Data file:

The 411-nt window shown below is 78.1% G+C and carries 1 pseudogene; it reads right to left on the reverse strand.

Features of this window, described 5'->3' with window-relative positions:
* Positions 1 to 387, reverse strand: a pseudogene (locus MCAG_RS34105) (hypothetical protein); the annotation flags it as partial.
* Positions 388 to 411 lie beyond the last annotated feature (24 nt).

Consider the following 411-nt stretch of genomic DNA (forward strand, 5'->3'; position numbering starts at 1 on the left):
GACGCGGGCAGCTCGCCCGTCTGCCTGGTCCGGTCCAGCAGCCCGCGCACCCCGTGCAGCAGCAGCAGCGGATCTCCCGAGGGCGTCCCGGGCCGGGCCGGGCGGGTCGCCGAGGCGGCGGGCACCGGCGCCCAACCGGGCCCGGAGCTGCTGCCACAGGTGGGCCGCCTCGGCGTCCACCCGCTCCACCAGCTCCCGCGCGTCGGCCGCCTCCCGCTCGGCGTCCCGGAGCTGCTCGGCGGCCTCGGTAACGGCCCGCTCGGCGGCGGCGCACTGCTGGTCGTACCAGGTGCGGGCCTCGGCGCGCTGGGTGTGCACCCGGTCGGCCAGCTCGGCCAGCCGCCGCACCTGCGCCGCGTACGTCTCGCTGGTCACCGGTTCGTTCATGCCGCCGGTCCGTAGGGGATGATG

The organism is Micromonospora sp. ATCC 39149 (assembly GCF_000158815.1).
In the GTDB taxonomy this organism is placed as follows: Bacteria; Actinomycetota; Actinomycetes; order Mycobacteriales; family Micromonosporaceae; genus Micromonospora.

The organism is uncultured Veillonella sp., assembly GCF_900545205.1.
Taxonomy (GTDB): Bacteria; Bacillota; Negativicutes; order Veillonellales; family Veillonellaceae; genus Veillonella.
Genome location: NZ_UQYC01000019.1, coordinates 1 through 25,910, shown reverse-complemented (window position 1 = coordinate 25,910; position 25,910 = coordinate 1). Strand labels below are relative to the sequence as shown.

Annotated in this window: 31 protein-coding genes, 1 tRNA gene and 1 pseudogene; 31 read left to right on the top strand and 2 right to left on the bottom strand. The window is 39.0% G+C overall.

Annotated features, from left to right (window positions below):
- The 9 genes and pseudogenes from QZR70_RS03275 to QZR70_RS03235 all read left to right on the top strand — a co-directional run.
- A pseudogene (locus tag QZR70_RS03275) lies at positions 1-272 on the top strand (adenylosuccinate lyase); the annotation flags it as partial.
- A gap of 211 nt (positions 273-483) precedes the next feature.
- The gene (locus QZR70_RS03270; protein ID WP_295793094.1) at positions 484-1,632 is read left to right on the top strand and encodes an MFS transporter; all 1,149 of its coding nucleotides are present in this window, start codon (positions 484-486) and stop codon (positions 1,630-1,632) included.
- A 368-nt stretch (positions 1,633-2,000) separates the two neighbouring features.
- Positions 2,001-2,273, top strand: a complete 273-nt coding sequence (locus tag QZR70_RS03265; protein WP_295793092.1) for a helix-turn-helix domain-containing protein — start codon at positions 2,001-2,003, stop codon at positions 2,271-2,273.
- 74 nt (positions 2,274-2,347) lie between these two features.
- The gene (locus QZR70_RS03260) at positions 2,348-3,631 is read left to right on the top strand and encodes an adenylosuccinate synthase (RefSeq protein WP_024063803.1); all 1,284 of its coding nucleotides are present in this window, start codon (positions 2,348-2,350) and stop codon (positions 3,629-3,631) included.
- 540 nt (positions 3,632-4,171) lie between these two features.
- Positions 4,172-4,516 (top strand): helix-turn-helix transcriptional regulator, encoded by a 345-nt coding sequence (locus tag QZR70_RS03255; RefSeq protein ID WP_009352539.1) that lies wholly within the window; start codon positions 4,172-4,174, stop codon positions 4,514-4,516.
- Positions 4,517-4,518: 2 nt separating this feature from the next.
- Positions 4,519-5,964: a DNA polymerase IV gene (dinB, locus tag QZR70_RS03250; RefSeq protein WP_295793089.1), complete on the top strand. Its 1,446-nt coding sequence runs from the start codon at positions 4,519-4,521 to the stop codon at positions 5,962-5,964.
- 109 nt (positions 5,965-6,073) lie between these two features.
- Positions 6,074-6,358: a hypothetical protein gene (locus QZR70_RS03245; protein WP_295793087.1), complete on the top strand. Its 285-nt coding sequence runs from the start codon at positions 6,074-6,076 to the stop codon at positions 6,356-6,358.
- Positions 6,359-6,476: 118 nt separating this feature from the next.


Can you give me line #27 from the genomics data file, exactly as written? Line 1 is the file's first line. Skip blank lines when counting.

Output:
- Positions 6,074-6,358: a hypothetical protein gene (locus QZR70_RS03245; protein WP_295793087.1), complete on the top strand. Its 285-nt coding sequence runs from the start codon at positions 6,074-6,076 to the stop codon at positions 6,356-6,358.